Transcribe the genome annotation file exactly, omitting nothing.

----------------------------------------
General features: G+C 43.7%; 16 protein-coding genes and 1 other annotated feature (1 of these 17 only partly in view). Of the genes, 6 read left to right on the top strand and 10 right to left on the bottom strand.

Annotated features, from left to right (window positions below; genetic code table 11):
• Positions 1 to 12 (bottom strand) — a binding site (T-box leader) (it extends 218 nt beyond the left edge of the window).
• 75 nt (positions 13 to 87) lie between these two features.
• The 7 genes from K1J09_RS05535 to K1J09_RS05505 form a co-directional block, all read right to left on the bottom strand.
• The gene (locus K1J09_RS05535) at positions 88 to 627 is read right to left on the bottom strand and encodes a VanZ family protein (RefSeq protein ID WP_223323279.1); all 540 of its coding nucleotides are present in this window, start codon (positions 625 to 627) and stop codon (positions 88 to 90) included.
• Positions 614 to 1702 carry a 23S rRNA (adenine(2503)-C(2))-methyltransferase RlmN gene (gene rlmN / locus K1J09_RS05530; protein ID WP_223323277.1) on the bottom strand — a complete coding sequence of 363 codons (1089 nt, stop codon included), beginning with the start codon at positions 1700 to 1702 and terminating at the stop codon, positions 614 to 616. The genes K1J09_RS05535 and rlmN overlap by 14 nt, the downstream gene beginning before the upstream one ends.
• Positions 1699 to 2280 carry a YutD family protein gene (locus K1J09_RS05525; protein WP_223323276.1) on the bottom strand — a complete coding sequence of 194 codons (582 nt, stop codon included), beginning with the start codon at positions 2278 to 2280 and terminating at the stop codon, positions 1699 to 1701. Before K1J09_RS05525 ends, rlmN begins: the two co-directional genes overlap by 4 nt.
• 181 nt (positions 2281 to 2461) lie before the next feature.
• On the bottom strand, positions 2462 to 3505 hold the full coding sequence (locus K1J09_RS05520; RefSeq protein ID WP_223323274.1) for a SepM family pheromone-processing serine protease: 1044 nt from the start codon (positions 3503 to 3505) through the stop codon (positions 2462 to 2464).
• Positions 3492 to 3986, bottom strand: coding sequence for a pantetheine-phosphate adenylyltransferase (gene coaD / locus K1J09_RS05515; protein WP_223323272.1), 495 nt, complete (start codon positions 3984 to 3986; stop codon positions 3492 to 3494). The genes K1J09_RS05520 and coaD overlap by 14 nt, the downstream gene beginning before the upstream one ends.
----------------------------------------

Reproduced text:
General features: G+C 43.7%; 16 protein-coding genes and 1 other annotated feature (1 of these 17 only partly in view). Of the genes, 6 read left to right on the top strand and 10 right to left on the bottom strand.

Annotated features, from left to right (window positions below; genetic code table 11):
• Positions 1 to 12 (bottom strand) — a binding site (T-box leader) (it extends 218 nt beyond the left edge of the window).
• 75 nt (positions 13 to 87) lie between these two features.
• The 7 genes from K1J09_RS05535 to K1J09_RS05505 form a co-directional block, all read right to left on the bottom strand.
• The gene (locus K1J09_RS05535) at positions 88 to 627 is read right to left on the bottom strand and encodes a VanZ family protein (RefSeq protein ID WP_223323279.1); all 540 of its coding nucleotides are present in this window, start codon (positions 625 to 627) and stop codon (positions 88 to 90) included.
• Positions 614 to 1702 carry a 23S rRNA (adenine(2503)-C(2))-methyltransferase RlmN gene (gene rlmN / locus K1J09_RS05530; protein ID WP_223323277.1) on the bottom strand — a complete coding sequence of 363 codons (1089 nt, stop codon included), beginning with the start codon at positions 1700 to 1702 and terminating at the stop codon, positions 614 to 616. The genes K1J09_RS05535 and rlmN overlap by 14 nt, the downstream gene beginning before the upstream one ends.
• Positions 1699 to 2280 carry a YutD family protein gene (locus K1J09_RS05525; protein WP_223323276.1) on the bottom strand — a complete coding sequence of 194 codons (582 nt, stop codon included), beginning with the start codon at positions 2278 to 2280 and terminating at the stop codon, positions 1699 to 1701. Before K1J09_RS05525 ends, rlmN begins: the two co-directional genes overlap by 4 nt.
• 181 nt (positions 2281 to 2461) lie before the next feature.
• On the bottom strand, positions 2462 to 3505 hold the full coding sequence (locus K1J09_RS05520; RefSeq protein ID WP_223323274.1) for a SepM family pheromone-processing serine protease: 1044 nt from the start codon (positions 3503 to 3505) through the stop codon (positions 2462 to 2464).
• Positions 3492 to 3986, bottom strand: coding sequence for a pantetheine-phosphate adenylyltransferase (gene coaD / locus K1J09_RS05515; protein WP_223323272.1), 495 nt, complete (start codon positions 3984 to 3986; stop codon positions 3492 to 3494). The genes K1J09_RS05520 and coaD overlap by 14 nt, the downstream gene beginning before the upstream one ends.